Navigating the crisis is tricky for both Democrats. The nomination fight is in its most intense phase, with major state primaries occurring tonight in Michigan and three other states, and in Ohio, Florida, and Illinois next week. Neither Biden nor Sanders can afford to scale back his campaign with so many delegates still at stake, and neither septuagenarian is eager to draw more attention to his advanced age and personal vulnerability to the coronavirus.
Trump, meanwhile, has scoffed at suggestions that he cancel the enormous rallies he relishes, or that he take extra precautions to avoid contracting the virus himself. The president has come into contact with at least two Republican congressmen who are self-quarantining after interacting with an attendee of the Conservative Political Action Conference who tested positive for the coronavirus. One of them, Representative Matt Gaetz of Florida, rode on Air Force One with Trump after his interaction with the infected person. “He was not hyper-cautious about being in the same space that I was in,” Gaetz said of the president, according to The Washington Post. “I refused to go into his office; I stood outside the door. I told him he could talk from that distance.”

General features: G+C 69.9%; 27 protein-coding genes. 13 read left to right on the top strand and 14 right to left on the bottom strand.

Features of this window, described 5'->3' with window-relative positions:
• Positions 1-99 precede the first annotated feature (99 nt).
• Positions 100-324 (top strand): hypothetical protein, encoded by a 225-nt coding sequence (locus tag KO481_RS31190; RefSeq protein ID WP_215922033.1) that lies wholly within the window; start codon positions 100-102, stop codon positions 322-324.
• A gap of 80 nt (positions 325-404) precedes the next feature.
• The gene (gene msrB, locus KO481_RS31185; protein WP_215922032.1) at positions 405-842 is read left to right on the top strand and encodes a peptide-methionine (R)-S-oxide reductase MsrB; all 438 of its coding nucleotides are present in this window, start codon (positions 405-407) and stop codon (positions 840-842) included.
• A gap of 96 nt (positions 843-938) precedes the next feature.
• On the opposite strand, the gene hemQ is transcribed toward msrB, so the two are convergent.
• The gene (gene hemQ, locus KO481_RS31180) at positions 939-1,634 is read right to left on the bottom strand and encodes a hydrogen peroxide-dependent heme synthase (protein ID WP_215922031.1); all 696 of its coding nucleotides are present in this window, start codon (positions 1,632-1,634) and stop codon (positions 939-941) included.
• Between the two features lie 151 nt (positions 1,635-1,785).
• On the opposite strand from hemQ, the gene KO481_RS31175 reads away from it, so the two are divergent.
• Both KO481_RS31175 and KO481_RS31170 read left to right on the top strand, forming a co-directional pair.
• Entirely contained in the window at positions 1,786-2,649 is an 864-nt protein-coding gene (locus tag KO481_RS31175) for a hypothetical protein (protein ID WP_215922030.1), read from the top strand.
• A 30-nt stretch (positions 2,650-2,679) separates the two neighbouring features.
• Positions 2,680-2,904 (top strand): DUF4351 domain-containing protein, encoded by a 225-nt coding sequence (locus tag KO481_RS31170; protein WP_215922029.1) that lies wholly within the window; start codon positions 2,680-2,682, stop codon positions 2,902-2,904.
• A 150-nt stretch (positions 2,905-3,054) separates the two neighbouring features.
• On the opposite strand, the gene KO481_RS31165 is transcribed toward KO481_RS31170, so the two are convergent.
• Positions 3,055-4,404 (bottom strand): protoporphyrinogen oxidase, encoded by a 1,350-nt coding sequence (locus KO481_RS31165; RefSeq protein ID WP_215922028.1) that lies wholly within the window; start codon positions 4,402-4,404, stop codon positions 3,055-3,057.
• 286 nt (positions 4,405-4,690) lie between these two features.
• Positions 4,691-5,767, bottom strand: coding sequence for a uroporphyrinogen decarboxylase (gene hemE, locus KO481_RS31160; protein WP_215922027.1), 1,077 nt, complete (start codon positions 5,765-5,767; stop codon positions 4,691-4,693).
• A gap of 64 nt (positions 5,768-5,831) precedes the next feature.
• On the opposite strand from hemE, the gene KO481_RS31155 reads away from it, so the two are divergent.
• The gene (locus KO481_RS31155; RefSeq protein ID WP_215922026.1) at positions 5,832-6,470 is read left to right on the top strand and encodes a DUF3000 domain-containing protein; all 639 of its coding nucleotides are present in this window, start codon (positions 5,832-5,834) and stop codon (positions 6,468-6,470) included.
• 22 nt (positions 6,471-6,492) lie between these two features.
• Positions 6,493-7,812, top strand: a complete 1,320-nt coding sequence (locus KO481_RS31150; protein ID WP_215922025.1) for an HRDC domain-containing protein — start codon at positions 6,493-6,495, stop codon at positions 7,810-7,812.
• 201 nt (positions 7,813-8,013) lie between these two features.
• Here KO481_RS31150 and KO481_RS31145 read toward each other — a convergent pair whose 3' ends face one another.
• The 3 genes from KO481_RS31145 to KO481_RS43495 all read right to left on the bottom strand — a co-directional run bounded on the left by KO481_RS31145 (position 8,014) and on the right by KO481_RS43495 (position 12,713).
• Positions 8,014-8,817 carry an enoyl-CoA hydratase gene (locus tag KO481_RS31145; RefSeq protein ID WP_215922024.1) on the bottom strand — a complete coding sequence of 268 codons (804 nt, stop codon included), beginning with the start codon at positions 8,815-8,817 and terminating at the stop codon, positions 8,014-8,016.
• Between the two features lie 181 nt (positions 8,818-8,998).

Biden and Sanders have each criticized Trump for bungling and then downplaying the outbreak, yet until today, they have continued to hold rallies even as conferences, university classes, and other large gatherings are being canceled around the country.
“We do not hold a rally without first conferring with local public-health officials,” Sanders told reporters near the end of a roundtable he moderated on the coronavirus yesterday in Detroit. “But your question obviously goes to more than a political rally that I may have. It goes to basketball games; it goes to theater events all across this country. That is an issue that every organization, every sports team, is going to have to look at.
“It is an issue that we think about a whole lot,” he added.
Sanders had just spent an hour listening to a group of public-health experts warn about the seriousness of the outbreak, the risks of widespread transmission, and the Trump administration’s lack of preparedness. Yet when the question turned to his own health and safety—What precautions are you taking, given your age and recent heart attack? a reporter asked—the senator bristled.
“Well, I’m surrounded by medical personnel,” Sanders replied. “Thank you for asking. I am running for president of the United States, and that requires a whole lot of work.”